I find that the answer is often rather zen-like: You need to remove some of the bassy sound in order to get a more bassy sound.
Phase problems are more pronounced with low frequencies so if you have e.g. a bass and a kick drum that both have low frequencies, chances are you loose a lot of oomph when you combine the two in your mix. That's why EQ'ing or compressing one of the sources as Powertieke suggests will help. You will have to experiment to see whether emphasizing the bass or the kick, or whatever instruments you have works best.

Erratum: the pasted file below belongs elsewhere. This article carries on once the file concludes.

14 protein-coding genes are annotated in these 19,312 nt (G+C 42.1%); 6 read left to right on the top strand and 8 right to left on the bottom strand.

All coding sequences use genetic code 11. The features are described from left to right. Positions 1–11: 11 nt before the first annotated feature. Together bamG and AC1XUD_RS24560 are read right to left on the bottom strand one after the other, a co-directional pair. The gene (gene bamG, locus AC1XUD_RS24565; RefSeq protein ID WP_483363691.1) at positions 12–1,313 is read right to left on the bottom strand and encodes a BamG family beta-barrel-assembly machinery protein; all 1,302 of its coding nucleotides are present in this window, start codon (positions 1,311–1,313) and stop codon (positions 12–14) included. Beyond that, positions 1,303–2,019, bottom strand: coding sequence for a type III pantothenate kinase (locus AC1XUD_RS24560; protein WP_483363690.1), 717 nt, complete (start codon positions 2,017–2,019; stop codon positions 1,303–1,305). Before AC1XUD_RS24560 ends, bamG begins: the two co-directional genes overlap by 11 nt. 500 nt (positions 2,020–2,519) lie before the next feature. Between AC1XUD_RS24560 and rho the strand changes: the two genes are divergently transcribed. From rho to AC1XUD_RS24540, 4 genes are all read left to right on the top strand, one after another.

Don't forget to listen to the other instruments in your mix too. Some of them might have a lot of low frequency energy too that you didn't anticipate or expect. If they don't play a crucial rule in the bass department, get rid of it too. Also, if you're recording real instruments, make sure you experiment with different micing setups before you reach for the compressor or EQ.
Another option is to arrange your instruments to accommodate each other better. For example, if you have the kick going on one and three, and a pumping bass on all four quarter notes, maybe changing the bass to slightly emphasize 2 and 4 might work. You could argue a compressor kind of does the same, but you might get a different "feeling" and richer expression when you play the instrument more dynamically.